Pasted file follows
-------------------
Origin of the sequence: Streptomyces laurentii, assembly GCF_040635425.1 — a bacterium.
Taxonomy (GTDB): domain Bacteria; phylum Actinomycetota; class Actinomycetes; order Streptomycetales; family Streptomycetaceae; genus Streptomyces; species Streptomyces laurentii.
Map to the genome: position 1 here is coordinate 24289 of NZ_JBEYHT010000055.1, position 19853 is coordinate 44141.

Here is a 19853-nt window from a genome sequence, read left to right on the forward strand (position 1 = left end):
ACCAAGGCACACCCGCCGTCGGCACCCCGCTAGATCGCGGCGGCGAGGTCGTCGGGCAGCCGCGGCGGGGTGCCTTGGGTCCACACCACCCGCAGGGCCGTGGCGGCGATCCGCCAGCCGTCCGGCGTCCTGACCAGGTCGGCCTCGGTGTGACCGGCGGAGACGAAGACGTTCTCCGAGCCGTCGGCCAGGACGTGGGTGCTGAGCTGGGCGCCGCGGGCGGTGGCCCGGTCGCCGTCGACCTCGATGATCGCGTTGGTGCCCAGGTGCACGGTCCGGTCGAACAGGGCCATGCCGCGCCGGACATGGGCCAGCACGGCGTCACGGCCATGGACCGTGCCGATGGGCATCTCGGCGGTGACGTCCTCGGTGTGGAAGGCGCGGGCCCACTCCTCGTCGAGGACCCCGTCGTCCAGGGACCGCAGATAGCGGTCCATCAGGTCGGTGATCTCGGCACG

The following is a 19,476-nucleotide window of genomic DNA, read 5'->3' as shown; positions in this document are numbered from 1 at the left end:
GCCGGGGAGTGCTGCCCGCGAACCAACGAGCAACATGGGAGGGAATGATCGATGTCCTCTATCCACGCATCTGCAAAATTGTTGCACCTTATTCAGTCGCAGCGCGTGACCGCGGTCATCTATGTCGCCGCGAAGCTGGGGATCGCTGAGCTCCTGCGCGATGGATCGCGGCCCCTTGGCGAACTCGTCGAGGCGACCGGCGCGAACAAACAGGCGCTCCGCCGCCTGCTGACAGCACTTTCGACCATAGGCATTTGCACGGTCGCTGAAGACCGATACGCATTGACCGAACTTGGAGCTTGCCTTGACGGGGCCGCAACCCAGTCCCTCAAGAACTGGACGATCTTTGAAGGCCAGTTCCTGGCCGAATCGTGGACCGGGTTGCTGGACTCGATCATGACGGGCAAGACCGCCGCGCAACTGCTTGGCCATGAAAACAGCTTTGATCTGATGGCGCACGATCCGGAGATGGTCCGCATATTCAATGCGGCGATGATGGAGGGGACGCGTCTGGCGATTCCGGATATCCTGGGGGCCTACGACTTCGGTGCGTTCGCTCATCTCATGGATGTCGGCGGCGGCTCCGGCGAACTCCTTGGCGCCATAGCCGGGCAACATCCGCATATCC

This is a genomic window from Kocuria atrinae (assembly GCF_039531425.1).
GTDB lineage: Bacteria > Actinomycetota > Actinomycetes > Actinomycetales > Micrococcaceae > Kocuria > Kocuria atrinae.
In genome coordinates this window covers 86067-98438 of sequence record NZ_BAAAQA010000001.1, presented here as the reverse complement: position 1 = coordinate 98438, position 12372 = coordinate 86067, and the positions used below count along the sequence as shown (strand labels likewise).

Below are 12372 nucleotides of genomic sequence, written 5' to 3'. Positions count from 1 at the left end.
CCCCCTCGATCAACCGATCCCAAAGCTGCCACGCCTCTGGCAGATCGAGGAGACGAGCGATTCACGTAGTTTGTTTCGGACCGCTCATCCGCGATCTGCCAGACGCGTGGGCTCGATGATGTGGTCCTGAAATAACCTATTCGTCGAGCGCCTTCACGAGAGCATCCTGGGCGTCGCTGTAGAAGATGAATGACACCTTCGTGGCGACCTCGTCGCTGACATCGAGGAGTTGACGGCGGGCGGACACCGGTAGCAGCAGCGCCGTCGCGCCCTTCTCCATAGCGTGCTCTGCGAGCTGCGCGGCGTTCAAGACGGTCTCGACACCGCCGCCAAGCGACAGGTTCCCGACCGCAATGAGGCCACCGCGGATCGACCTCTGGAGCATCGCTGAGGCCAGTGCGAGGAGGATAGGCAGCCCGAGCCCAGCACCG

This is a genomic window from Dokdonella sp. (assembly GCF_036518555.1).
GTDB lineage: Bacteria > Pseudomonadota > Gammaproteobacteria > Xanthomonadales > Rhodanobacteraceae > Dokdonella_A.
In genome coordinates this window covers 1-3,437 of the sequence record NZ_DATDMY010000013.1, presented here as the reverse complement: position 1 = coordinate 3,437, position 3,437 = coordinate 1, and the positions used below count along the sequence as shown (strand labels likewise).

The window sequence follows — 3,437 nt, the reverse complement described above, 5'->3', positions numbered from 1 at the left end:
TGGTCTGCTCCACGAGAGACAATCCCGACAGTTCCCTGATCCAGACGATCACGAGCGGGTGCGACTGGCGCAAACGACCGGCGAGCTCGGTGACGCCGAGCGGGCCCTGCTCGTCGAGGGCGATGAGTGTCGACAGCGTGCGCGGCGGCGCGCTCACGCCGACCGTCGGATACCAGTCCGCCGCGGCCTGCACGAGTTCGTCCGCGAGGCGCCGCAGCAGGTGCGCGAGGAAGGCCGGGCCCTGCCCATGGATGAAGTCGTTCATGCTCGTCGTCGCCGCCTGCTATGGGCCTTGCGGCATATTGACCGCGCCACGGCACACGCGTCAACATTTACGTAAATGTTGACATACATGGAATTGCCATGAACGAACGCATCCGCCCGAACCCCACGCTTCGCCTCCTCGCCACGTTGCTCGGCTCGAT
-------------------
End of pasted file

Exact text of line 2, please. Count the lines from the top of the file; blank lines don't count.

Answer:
Taxonomy (GTDB): domain Bacteria; phylum Actinomycetota; class Actinomycetes; order Streptomycetales; family Streptomycetaceae; genus Streptomyces; species Streptomyces laurentii.